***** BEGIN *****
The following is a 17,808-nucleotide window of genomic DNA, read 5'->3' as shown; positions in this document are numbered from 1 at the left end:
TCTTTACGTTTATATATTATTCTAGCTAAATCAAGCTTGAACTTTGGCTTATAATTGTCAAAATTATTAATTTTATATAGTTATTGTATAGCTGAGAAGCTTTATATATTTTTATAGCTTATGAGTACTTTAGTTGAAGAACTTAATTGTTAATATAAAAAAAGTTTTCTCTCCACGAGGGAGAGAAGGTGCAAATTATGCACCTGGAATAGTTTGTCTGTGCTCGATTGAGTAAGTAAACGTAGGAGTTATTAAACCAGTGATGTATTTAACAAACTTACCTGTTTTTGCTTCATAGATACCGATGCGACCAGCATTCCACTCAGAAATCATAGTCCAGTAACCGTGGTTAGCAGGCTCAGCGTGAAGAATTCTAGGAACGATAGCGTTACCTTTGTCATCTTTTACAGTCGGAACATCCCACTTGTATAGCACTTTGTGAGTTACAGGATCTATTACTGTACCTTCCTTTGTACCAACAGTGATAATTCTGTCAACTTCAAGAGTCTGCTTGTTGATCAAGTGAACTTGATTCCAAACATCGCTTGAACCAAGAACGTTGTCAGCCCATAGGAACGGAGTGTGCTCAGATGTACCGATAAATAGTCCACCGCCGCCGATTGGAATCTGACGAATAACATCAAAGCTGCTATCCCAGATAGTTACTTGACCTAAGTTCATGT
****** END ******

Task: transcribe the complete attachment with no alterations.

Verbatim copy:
The following is a 17,808-nucleotide window of genomic DNA, read 5'->3' as shown; positions in this document are numbered from 1 at the left end:
TCTTTACGTTTATATATTATTCTAGCTAAATCAAGCTTGAACTTTGGCTTATAATTGTCAAAATTATTAATTTTATATAGTTATTGTATAGCTGAGAAGCTTTATATATTTTTATAGCTTATGAGTACTTTAGTTGAAGAACTTAATTGTTAATATAAAAAAAGTTTTCTCTCCACGAGGGAGAGAAGGTGCAAATTATGCACCTGGAATAGTTTGTCTGTGCTCGATTGAGTAAGTAAACGTAGGAGTTATTAAACCAGTGATGTATTTAACAAACTTACCTGTTTTTGCTTCATAGATACCGATGCGACCAGCATTCCACTCAGAAATCATAGTCCAGTAACCGTGGTTAGCAGGCTCAGCGTGAAGAATTCTAGGAACGATAGCGTTACCTTTGTCATCTTTTACAGTCGGAACATCCCACTTGTATAGCACTTTGTGAGTTACAGGATCTATTACTGTACCTTCCTTTGTACCAACAGTGATAATTCTGTCAACTTCAAGAGTCTGCTTGTTGATCAAGTGAACTTGATTCCAAACATCGCTTGAACCAAGAACGTTGTCAGCCCATAGGAACGGAGTGTGCTCAGATGTACCGATAAATAGTCCACCGCCGCCGATTGGAATCTGACGAATAACATCAAAGCTGCTATCCCAGATAGTTACTTGACCTAAGTTCATGT